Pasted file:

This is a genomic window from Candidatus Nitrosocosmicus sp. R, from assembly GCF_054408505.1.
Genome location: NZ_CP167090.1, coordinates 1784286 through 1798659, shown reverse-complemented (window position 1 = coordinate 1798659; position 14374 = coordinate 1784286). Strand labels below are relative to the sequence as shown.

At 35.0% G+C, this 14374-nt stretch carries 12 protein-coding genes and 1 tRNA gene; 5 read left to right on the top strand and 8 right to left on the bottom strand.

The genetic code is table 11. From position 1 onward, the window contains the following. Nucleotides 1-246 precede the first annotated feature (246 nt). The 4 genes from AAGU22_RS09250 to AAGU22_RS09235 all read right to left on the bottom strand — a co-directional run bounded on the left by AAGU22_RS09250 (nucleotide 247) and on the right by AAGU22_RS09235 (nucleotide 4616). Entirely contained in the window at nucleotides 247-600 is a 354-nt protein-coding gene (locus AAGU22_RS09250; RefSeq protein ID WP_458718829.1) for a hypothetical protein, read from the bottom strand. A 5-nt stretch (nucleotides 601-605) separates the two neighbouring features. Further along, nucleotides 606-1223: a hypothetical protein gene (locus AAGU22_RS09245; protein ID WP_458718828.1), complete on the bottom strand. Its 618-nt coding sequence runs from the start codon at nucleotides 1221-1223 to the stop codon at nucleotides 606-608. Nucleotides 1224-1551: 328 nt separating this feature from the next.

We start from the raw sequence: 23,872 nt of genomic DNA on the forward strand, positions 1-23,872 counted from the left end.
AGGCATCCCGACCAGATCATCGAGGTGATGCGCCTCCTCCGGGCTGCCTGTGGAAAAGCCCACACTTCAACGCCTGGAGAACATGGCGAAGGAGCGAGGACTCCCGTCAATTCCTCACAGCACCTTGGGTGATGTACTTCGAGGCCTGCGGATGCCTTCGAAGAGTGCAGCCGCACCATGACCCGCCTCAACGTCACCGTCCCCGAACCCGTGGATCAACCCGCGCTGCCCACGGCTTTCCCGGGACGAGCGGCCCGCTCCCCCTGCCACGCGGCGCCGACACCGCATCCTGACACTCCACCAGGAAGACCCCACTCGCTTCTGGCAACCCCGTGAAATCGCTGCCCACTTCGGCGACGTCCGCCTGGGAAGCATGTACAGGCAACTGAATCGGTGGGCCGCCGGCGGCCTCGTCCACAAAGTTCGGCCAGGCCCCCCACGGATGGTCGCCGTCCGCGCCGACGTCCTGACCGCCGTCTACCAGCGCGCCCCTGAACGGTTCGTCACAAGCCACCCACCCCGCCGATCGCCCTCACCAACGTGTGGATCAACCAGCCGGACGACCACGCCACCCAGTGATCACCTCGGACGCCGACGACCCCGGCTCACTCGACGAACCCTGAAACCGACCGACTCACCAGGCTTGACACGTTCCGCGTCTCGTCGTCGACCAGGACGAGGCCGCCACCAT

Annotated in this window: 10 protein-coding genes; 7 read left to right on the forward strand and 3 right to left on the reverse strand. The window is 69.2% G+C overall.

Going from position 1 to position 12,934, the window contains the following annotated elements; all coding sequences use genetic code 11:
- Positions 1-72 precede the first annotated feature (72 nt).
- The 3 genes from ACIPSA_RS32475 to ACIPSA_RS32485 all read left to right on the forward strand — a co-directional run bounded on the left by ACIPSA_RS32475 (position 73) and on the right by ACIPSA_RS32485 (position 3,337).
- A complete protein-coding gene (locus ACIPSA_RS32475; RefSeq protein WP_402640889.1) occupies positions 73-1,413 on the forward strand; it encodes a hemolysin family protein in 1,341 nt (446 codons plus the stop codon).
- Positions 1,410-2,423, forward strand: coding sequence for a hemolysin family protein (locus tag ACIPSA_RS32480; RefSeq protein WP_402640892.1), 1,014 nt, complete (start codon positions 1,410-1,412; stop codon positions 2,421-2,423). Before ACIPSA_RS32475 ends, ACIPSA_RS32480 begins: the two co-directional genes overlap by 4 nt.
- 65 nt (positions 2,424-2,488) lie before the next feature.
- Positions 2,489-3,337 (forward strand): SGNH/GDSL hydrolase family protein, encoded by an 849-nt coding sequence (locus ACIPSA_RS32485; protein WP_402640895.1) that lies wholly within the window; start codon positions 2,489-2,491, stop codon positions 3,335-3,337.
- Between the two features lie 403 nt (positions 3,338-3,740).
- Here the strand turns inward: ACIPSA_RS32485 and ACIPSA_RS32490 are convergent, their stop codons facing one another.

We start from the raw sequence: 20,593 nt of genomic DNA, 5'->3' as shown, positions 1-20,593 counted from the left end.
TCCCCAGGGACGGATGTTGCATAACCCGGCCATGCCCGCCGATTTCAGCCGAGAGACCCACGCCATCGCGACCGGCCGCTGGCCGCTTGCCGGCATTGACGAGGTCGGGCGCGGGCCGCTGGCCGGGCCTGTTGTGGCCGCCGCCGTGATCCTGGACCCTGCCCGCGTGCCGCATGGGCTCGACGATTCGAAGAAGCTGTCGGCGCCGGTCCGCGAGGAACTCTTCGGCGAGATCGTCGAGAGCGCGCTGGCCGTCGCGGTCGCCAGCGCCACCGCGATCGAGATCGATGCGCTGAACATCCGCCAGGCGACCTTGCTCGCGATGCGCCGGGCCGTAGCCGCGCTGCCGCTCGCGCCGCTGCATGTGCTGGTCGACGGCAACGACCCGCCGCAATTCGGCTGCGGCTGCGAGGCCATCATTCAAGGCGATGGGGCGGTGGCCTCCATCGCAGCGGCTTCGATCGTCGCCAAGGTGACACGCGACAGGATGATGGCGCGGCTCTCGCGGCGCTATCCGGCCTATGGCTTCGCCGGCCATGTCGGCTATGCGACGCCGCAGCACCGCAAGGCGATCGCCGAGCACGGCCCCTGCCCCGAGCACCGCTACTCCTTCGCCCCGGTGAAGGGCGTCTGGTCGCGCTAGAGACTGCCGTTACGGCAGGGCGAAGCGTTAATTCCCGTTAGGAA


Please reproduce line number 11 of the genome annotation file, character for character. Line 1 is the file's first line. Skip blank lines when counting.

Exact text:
- A complete protein-coding gene (locus ACIPSA_RS32475; RefSeq protein WP_402640889.1) occupies positions 73-1,413 on the forward strand; it encodes a hemolysin family protein in 1,341 nt (446 codons plus the stop codon).